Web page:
A car’s fluids are all different colors so you know which is which without having to run a chemical analysis. I’m sure they all taste differently too, but I don’t recommend preparing a cheese platter to pair with them at your next social gathering.
But why does transmission fluid have to be red?
After seeing a puddle of it magically appear under my car after work, I’m convinced its visual similarity to blood is intended to strike fear into the heart of the automotive owner. Seeing a spill of gearbox oil evoked the thought of a loved one bleeding out on the duvet.
That’s not quite the thought that came to my mind, but that’s because I have no idea what a duvet is. But I did want to grab a handful of towels to stem the bleeding. But towels would only go so far. Eddie needed surgery and a transfusion.
The puddle of red drippings was really just the last nail in the “I have to do something about this” coffin. At times, Eddie’s transmission would slip, but only in the right conditions. Leaving the gear select in automatic, and turning left onto my home street, applying some throttle persuasion to carry on through the off-camber turn, the engine would rev up as if it were in neutral. After reaching about 3500rpm without actually going any faster than before, the computer would decide “Time for second gear,” and engage it. The gears would suddenly catch, engine speed is back down to about 1200, and I’m instinctively taking my foot off the Go pedal because I’ve just received a kick in the backside.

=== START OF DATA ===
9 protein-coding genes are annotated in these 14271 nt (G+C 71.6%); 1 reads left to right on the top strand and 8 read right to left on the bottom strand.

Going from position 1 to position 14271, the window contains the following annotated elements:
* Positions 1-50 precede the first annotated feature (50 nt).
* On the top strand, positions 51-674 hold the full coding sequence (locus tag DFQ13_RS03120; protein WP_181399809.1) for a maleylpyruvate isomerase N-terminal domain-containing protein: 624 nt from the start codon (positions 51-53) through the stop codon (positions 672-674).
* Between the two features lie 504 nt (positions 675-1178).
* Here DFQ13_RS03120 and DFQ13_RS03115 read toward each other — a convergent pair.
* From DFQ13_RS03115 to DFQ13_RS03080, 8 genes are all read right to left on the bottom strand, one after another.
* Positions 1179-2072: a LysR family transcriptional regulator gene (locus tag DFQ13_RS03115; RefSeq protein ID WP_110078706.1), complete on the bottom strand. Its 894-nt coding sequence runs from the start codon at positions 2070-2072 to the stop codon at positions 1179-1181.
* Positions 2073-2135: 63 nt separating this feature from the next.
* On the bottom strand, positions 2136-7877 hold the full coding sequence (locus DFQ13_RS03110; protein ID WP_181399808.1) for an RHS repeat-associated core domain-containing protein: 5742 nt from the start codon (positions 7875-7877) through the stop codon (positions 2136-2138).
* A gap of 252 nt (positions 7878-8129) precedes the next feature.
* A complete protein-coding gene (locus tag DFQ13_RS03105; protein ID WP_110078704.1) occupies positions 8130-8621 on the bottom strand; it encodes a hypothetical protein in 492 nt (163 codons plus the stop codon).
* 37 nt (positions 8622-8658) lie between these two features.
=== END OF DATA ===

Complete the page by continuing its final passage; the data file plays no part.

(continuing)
This was due to low transmission fluid. An automatic gearbox is a bit like me: it doesn’t work properly if it hasn’t got enough fluid. The difference between the two of us is that while the transmission needs Dexron, I’m much less picky. I can run on water, orange juice, Coke Zero beer, rum, whiskey, regular unleaded or the blood of my enemies. Always with ice, of course.
Adding fluid mitigated the issue, but when that problem returned, I knew I had a leak somewhere. I just had no idea how bad a leak it was until I’d stopped the oil leaks. Then, the slipping got so bad I added another quart of Dexron, only to find those frightening red puddles the next day. I knew then that a bottle of stop-slip wasn’t going to do the job, so it was back to that online retailer of auto parts. And because I had a coupon, I figured, “Why not do the tie rods, too?”
Tie rods are another of those parts that just wear out with age. They’re a critical part of steering the wheels. By that, I mean they actually turn the front wheels so the vehicle may proceed in the desired direction. If an end breaks… well, best case scenario is the car stops moving. Worst case is the car starts going in an undesired direction.